It’s hard to raise money at present, but you’ll just have to grow a thick skin and take it on the chin – and above all, persist!
Yesterday I met with a start-up company looking for just over $4 million. They are at “proof of concept” stage and are trying to break into large corporate markets. This is a tough one.
In this environment it is hard to raise money, even for companies that are already in the market generating revenue. A start up is going to find it really hard. Their company has no credibility (even though the founders are well known for their expertise).
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Large corporate customers will have serious concerns about:
- Are you going to survive?
- Will they get good service?
- Will they be able to work with you?
- Can you deliver what you promised?
- Will it be on time and on budget?
And on top of all that it takes forever to do a big deal with large national companies or organisations. You’ll need to make sure that you have the cash to sustain you through long protracted negotiations.
The founders of this company have done a lot of work developing their financials, putting in place staffing structures, technology requirements and doing quite a bit of market research. But they need to step back and assess a broad direction before getting into the level of detail about staff, technology, etc.
The first issues to consider are:
- What are my chances of getting funding?
- What are my strengths and weaknesses (as a business)?
- What are my best options for moving forward?
This involves thinking through how to counter their weaknesses and to build up their “deal” so that they get some form of investor interest.
And that “investor” may well be a competitor. If you have a product/service that you think is superior and a competitor is well established with all the contacts and track record needed to get into some really serious markets, then this is an option that should be on the table.
Now you’ll need to tread carefully when dealing with competitors. You don’t want to give everything away or have it taken away. But there are more opportunities for early stage companies from competitors than most people think.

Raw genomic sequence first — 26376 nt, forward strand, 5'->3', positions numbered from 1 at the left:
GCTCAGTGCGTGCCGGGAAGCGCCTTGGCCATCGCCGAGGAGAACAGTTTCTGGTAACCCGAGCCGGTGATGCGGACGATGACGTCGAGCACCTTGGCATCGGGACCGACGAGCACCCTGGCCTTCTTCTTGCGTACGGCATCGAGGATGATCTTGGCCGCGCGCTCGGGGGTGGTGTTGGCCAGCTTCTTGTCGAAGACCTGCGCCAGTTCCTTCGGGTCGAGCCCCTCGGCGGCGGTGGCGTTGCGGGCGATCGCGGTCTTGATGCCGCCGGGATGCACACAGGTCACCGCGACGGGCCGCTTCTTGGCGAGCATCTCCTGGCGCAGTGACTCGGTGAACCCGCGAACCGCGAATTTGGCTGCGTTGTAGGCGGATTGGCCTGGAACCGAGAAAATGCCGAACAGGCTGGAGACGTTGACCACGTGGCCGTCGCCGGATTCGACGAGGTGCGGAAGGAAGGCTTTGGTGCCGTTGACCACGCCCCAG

The next option to consider is forming a joint venture or alliance with a well established company that is operating in the markets that you want to get into. They may even be able to provide some funding and/or offer infrastructure support that may save you heaps of cash.
If you are in this situation here are a few tips that may help:
- Prepare a list of your strengths and weaknesses from a business perspective including marketing, financial management, product development, staff, etc.
- Describe your ideal partner. What would you look for in the ideal partner?
- Prepare a list of what you would bring to any joint venture or partnership deal.
- Start networking at investor events. There are a number of angel and venture capital networks. Get on their lists and start meeting them. You just never know.
- Prepare your elevator pitch so that you sound intelligent. Whatever you do just don’t “wing it”.
- Have a plan in place just in case you get an investor or potential partner interested.
- BE FLEXIBLE. Look for different ways to generate revenue. You may just need to make some compromises here. Demonstrate that you are prepared to do whatever it takes to get your business going.
And above all, be persistent and thick skinned. You’ll be faced with a multitude of challenges and it will get frustrating. But that is the land of entrepreneurs.
Till next week…
Gail Geronimos, is the founder of Achaeus, which helps entrepreneurs develop their businesses and she has just started a new site www.pitchingtoinvestors.com with tools and tips about how to develop killer presentations to raise capital.
To read more Gail Geronimos blogs, click here.
Karina Hilterman writes: Thank you for your wise words, great guidance for those seeking investment capital. Your article is spot on for me and my business. I appear to be in a “Catch 22” situation regarding raising funds, and I am finding out this is a common situation– to have great ideas, lots of enthusiasm, positive and under capitalised!